In startling revelation Tuesday, from court documents filed in the Robert Mueller-led investigation into possible collusion between the 2016 Donald Trumps presidential campaign and Russia, Trump's campaign manager Paul Manafort was revealed to have transmitted internal campaign polling data to a suspected Russian intelligence operative, as the New York Times reported. According to experts, the incident uncovered by special counsel Robert Mueller would constitute the clearest example yet of collusion between the campaign and Russia — especially if Russians used the data in their covert social media propaganda campaign to help Trump win the election.
"If Russians used data obtained from Manafort... to inform their decisions about paid advertising mentioning Trump or Clinton—decisions about the content of the ads, the timing of the ads, the intended audience of the ads, etc., then the ads would likely meet the federal law definition of 'coordinated communications,'" wrote campaign law expert Paul Seamus Ryan on the Just Security site.
But another important aspect of a collusion case would be proving whether or not Trump himself knew about Manafort's "coordination" with the Russia agent, who intended to pass the data on to a pair of pro-Russia oligarchs in Ukraine. On Thursday, Trump flatly denied knowing of Manafort's activities, according to the Washington Post.When asked by ABC News reporter Jonathan Karl, "Did you know Paul Manafort was sharing polling data from your campaign with the Russians?" Trump simply denied any knowledge of the incident.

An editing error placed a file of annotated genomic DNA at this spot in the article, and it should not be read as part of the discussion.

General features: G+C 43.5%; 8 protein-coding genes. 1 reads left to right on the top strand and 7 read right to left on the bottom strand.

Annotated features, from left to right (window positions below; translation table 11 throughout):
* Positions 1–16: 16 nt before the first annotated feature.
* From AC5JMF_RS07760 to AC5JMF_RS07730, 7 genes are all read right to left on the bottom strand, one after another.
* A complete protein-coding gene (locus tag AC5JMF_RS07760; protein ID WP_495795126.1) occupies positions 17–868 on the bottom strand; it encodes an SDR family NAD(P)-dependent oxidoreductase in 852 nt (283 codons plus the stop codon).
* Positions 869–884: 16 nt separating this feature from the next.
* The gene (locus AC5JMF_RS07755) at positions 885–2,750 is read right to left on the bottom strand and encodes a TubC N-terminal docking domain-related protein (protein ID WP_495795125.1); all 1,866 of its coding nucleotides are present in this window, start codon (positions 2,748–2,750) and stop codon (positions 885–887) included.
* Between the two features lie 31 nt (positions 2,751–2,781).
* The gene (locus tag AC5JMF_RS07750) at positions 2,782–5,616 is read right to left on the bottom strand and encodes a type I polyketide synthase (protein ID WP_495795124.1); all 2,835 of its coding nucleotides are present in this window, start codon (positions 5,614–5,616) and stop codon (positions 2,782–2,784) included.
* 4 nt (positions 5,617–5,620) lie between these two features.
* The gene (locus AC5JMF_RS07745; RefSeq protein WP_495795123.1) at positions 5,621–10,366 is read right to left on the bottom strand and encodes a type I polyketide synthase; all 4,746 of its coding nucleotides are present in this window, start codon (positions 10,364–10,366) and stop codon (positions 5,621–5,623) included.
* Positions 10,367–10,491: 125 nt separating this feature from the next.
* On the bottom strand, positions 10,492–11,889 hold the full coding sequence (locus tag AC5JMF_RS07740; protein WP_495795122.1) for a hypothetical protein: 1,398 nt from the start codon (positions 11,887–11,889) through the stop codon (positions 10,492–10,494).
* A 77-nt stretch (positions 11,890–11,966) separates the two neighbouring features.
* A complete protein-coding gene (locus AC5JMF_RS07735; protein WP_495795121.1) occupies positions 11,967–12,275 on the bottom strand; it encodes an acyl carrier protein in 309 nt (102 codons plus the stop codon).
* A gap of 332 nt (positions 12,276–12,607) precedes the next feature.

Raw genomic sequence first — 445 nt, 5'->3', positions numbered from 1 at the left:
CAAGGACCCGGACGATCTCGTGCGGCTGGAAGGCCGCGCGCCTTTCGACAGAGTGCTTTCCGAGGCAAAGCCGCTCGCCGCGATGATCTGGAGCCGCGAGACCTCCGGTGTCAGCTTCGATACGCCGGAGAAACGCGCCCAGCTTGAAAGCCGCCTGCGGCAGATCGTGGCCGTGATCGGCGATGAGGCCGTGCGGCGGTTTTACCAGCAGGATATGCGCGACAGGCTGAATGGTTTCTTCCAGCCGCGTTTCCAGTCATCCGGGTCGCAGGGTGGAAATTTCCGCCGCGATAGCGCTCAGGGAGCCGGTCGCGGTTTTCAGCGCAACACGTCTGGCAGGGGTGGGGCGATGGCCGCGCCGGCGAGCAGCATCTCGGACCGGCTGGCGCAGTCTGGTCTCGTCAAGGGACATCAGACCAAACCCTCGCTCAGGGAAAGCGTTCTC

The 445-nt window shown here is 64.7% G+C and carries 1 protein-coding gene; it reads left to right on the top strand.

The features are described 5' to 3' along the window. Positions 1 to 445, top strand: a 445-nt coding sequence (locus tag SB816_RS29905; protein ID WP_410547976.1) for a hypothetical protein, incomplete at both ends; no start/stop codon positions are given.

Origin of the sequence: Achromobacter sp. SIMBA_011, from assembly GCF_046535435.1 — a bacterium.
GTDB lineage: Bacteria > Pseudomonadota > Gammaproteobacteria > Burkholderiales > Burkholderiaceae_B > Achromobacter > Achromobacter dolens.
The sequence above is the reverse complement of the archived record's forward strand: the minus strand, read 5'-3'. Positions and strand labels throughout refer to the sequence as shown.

"No, I didn't know anything about it," Trump answered, per MediaIte.
Trump made no other statement about the Manafort matter and simply moved on to unrelated questions after issuing his denial. But the denial was reminiscent of an earlier flat denial Trump issued in response to a question about a "hush money" payment to adult film star Stormy Daniels, a payment made to keep Daniels quiet about a sexual encounter with Trump in 2006, as CNBC reported.But Trump did, in fact, know about the payment to Daniels, admitting in a Fox News interview last August — just four months after his initial denial - that the payment to Daniels "came from me," as Inquisitr reported.
Then in December, in a sentencing memo for Trump's former lawyer Michael Cohen — who arranged the payment — prosecutors and Cohen said that orders to make the Daniels payoff came directly from Trump, as NBC News reported.
"The key for investigators, legal and congressional, going forward should be the question made famous during Watergate," wrote Henry Olsen, senior fellow at the Ethics and Public Policy Center, in the Washington Post on Wednesday. "What did the president know and when did he know it?"
Whether Trump's denial that he knew anything about Manafort's coordination with a Russian operative will prove to be false, as with his denial in the Stormy Daniels case, remains unclear.